Batten down the hatches, America, for the latest monster has reared its ugly head, and its name is . . . Facebook.
This, at least, is the premise of a new gun-control petition, in which the entertainingly neurotic founder of Moms Demand Action, Shannon Watts, complains that “Facebook and Instagram are currently being used to facilitate sales and trades of firearms between private sellers.” In consequence, Watts and her cohorts are calling for the company to “ban gun-themed fan pages on the site,” technology website VentureBeat confirmed yesterday. Thus far, Mayors Against Illegal Guns, a few drearily predictable celebrities, and nearly 100,000 Americans have added their names to the supplication.
In her entreaty, Watts gripes that Facebook’s “platforms unfortunately allow users to buy, sell, and trade firearms without requiring criminal background checks.” This, she suggests, is “a threat to public safety and the security of our families.” In fact, the “platforms” “allow” no such thing. As a spokesman for Facebook noted with barely disguised irritation, “you can’t buy things on Instagram and Facebook, nor can you promote the sale or use of weapons in advertising.” What he presumably didn’t feel he needed to clarify is that what the two “platforms” do facilitate is people talking to one another — a service, it should be remembered, that is provided by almost every interactive system on the Internet, including e-mail, instant- and text-messaging services, photo-sharing venues, blogging hosts, comments sections, and forums.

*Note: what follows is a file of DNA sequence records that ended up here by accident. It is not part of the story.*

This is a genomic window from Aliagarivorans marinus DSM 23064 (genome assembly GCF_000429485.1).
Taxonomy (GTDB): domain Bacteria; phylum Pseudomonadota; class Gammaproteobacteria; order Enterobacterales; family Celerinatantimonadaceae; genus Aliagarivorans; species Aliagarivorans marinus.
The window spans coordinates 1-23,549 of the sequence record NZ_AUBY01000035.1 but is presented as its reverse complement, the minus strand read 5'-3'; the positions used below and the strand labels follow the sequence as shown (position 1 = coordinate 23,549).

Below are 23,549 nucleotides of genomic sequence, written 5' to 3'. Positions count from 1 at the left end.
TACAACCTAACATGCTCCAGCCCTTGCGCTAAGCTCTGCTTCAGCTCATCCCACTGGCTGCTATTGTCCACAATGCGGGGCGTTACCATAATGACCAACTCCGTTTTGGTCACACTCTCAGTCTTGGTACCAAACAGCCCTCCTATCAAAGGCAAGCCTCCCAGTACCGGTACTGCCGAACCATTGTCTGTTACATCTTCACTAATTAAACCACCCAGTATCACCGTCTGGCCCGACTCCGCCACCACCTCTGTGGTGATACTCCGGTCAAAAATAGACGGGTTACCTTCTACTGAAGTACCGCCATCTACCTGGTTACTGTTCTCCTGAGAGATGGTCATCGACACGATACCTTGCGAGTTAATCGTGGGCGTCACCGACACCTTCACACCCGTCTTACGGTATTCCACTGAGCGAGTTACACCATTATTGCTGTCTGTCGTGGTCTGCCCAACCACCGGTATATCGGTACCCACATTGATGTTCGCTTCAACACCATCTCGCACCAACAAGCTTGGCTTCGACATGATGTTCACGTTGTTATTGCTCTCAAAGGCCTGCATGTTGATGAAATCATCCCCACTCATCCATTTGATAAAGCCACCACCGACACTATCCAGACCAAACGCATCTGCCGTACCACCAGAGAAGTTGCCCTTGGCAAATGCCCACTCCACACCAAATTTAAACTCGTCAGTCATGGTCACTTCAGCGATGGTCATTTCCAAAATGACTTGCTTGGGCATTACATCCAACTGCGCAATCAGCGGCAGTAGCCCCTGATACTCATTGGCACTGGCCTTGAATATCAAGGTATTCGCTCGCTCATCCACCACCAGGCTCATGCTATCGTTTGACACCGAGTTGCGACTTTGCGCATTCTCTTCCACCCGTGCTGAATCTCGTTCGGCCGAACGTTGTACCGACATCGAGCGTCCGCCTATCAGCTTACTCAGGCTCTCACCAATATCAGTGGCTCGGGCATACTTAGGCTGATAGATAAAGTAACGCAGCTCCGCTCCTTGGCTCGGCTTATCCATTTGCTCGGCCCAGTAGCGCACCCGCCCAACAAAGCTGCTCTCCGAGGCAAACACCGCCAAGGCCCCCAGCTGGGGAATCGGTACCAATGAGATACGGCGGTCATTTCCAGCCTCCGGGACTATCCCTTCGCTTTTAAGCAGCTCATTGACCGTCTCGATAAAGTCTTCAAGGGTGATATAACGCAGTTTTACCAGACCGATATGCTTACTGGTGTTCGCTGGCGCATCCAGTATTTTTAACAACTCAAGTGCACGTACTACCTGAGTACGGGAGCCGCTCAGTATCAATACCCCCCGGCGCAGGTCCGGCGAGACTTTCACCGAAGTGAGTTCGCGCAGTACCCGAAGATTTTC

VentureBeat explained the rationale behind the proposed bans:
Federal law enforcement sources . . . view Facebook, Instagram, and other social media platforms “as emerging threats for unlawful gun transactions in the United States.”
Undoubtedly so. After all, the Internet presents a genuine and welcome challenge to centralized authority, and the state has not yet managed to quell the unruly hordes. And do Facebook and Instagram contribute to this headache? Yes, of course. Nevertheless, one still has to establish what makes those services especially dangerous, and, more pressingly perhaps, what exactly criminal behavior has to do with “gun-themed fan pages”? Indeed, if we are to believe that celebrations of legal activity must eventually lead to off-stage violations of the rules, then we must be brutally consistent: Should Facebook remove all of its muscle-car pages in case users who become overexcited by discussions of speed get together to drive too fast or tear up the roads without a license? Are ardent fans of popular entertainers to have their pages shuttered lest they start sharing copyrighted material or transferring show tickets in violation of the terms and conditions?